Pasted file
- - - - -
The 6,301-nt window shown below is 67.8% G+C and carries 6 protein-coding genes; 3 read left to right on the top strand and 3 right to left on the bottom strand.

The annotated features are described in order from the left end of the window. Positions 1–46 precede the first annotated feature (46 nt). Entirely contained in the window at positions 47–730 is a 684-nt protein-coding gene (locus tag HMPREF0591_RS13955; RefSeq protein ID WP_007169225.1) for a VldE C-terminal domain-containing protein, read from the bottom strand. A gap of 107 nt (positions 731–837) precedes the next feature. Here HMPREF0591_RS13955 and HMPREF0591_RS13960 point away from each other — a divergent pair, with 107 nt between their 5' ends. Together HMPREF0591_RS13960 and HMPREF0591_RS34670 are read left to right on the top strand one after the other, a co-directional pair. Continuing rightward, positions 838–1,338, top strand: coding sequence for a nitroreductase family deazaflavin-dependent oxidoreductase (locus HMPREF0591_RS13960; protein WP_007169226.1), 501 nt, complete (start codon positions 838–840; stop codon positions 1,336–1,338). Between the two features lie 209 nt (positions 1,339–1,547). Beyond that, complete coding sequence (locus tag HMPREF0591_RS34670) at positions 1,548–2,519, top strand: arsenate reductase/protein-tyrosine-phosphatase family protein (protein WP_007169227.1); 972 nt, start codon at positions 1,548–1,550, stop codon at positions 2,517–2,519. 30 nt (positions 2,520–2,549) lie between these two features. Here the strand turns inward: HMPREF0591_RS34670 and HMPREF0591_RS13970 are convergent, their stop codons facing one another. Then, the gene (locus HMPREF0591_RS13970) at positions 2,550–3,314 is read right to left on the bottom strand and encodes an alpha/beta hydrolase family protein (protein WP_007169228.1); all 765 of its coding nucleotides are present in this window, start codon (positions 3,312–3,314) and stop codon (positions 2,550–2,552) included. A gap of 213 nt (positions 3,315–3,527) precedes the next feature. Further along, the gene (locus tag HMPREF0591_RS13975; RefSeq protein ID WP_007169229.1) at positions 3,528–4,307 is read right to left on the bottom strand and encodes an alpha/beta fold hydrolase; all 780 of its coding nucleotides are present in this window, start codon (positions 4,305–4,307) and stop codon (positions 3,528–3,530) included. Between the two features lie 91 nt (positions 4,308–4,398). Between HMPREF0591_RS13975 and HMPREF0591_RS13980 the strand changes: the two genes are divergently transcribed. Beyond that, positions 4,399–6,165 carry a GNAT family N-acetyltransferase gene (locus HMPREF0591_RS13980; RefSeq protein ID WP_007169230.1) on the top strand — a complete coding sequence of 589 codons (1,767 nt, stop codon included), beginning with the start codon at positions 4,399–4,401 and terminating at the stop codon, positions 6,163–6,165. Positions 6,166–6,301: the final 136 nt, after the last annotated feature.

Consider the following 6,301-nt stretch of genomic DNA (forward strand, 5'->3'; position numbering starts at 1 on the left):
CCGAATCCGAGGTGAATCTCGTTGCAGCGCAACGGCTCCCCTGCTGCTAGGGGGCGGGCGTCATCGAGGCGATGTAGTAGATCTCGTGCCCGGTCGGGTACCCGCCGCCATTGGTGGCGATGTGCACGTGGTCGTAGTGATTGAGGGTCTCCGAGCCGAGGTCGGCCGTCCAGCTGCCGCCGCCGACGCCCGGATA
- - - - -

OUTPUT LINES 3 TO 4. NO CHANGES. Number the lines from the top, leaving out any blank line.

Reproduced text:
Consider the following 6,301-nt stretch of genomic DNA (forward strand, 5'->3'; position numbering starts at 1 on the left):
CCGAATCCGAGGTGAATCTCGTTGCAGCGCAACGGCTCCCCTGCTGCTAGGGGGCGGGCGTCATCGAGGCGATGTAGTAGATCTCGTGCCCGGTCGGGTACCCGCCGCCATTGGTGGCGATGTGCACGTGGTCGTAGTGATTGAGGGTCTCCGAGCCGAGGTCGGCCGTCCAGCTGCCGCCGCCGACGCCCGGATA